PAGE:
Posted by Ridgeview Staff on Mar 27, 2018 1:39:05 PM

The kindness, compassion and intuition Erin Jones experienced as a young patient at Ridgeview Medical Center more than a decade ago inspired her to become a nurse.  In 2017, she had the opportunity to meet the nurse who inspired her, but this time as a peer, together at work.

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Follow these tips to prevent winter falls

Posted by Ridgeview Staff on Feb 21, 2018 3:35:27 PM

One of the most common ways to get hurt during winter is falling on the ice. From painful bruises to broken bones or even head injuries, winter falls are a significant concern for people of all ages. But for older-aged adults, slipping and falling can be a year-round health concern. 

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Urgent Care vs. Emergency: What's the difference?

Posted by Ridgeview Staff on Feb 13, 2018 1:29:29 PM

What is the difference between the treatment you receive in Urgent Care vs. Emergency Care? Why is Urgent Care can sometimes as busy as an Emergency Department? Read the tips below to help you choose the right type of care and the best time to seek it .

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Men's health matters: Be proactive about your health and stay active

Posted by Ridgeview Staff on Feb 6, 2018 1:30:50 PM

This is the fifth in a series about Men's Health.

Dean Porter, director, Ridgeview Medical Center Laboratory, has struggled with his family-history-related high blood pressure along with sleep apnea and migraines. His advice to others is if you know you have a family history of medically related conditions, “Get ahead of it, get tested if needed and don’t wait until symptoms start.”  That’s what Porter did eight years ago when he began taking medications for high blood pressure and using a CPAP machine at night to help with his sleep apnea.  “You have to be your own advocate and, if you can’t, find someone who can be an advocate for you.”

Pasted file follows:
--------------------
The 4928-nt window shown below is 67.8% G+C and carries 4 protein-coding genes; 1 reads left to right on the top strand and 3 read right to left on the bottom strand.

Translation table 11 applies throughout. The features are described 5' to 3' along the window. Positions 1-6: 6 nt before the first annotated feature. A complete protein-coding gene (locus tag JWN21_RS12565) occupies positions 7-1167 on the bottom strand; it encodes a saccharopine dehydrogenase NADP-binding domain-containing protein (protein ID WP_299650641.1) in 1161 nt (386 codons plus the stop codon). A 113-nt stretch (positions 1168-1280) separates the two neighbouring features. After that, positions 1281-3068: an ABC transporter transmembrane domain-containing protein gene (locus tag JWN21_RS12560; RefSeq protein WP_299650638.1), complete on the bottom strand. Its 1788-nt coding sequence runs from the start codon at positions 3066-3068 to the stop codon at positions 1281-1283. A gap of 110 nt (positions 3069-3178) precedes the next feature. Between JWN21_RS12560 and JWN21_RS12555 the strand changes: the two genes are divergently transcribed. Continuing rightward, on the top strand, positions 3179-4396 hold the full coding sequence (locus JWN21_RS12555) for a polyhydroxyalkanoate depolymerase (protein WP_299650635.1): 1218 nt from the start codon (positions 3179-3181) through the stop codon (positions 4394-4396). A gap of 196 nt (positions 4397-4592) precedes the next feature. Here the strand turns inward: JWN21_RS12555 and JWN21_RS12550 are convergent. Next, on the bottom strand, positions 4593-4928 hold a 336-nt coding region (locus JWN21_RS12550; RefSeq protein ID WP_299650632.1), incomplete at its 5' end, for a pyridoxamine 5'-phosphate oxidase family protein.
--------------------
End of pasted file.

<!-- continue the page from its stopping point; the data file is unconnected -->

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How to dress for cold weather in Minnesota

Posted by Ridgeview Staff on Jan 31, 2018 12:43:07 PM

AdobeStock_72274394.jpegAre you planning to spend time outside during frigid winter temperatures? Remember, weather can quickly change from mild temps to extreme temps. Minnesotans are used to it, but that doesn’t mean you should take it lightly. It’s crucial to pay attention to how you dress for cold weather, for hypothermia prevention and to avoid frostbite. It doesn’t have to be -25o for these problems to affect you.

Hypothermia is serious

The term “hypothermia” means your body is too cold – lower than 95oF (35oC). You can lose the ability to think and move. This can happen so gradually you don’t realize what’s happening to you, or that things have worsened to the point that you need emergency treatment. That’s why hypothermia prevention is critical. You’re at risk in cold weather if you:

  • Don’t wear adequate protective clothing.
  • Wear wet clothing, especially when it’s windy.
  • Fall into a body of water.
  • Are exercising heavily.
  • Are not eating enough or staying hydrated.

Certain people are more vulnerable to hypothermia, those who are:

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Topics: Wellness

Medical and health information presented here is intended to be general in nature, and should not be viewed as a substitute for professional advice. Please consult with a health care professional for all matters relating to personal medical and health care issues. In case of an emergency, please call 911.